Technology in U.S. Military History – 4
Technology in U.S. Military History – 1
This post completes this series on Technology in U.S. Military History. See post 1 here, 2 here, and 3 here. P. Balaram in his editorial for Current Science titled “Science, Technology and War,” describes the widespread use of incendiaries and chemical defoliants which, he suggests, “reached its peak during the Vietnam War, with the United […]
And so…The American Civil War
My current course on Studies in U. S. Military History (see courses page here) is drawing to a close. We have been examining the last of Millett and Maslowski’s major themes which is that “the United States has used increasingly sophisticated technology to overcome logistical limitations and to match enemy numbers with firepower.” [i] I find this supportable in […]
Fabian Strategy and the American Civil War
We have arrived in “Studies in U.S. Military History” (see course information here) at the American Civil War. We’ll spend two weeks on this war, more than any other. Millett and Maslowski’s For the Common Defense splits the war into two periods: chapter six, 1861 – 1862 and chapter seven, 1863-1865. It is chock full of interesting […]
Citizen-Soldiers versus Professional Military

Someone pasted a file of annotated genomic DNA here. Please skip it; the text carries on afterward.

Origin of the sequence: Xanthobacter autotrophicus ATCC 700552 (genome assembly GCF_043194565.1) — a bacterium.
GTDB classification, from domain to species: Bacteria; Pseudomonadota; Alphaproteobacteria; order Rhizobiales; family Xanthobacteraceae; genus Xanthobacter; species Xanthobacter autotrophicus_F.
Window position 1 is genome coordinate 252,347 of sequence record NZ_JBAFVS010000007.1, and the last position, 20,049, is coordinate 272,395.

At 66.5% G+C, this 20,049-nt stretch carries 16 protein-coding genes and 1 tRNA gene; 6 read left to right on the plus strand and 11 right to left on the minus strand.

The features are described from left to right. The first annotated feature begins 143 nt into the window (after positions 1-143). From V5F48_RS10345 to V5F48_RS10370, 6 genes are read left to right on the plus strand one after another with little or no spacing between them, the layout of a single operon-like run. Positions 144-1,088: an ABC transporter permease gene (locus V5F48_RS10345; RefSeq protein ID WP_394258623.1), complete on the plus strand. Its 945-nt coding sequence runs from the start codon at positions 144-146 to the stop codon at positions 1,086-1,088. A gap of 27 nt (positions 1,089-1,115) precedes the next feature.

One of the concepts Millett and Maslowski mention in their book, For the Common Defense: A Military History of the United States of America, is the Fabian Strategy. It refers to an approach by one side in a military conflict who avoids big decisive battles in favor of small engagements designed to wear the opposition down, […]
Next Course – Books!
Lion Gardiner in Pequot War by Charles Stanley Reinhart (from watercolor previously at the Manor House in Gardiner Island from a July 2007 exhibit by the East Hampton Historical Society on Gardiners Island. Photo by poster in July 2007. Public Domain. Wiki Commons We’ve been discussing an interesting question in class this week. Allan R. […]
Next class starts Monday – Studies in U.S. Military History. I posted earlier a description of the class here. I stacked up all the the required reading texts today in “historical order.” IMPRESSIVE! All are listed on my bookshelves here.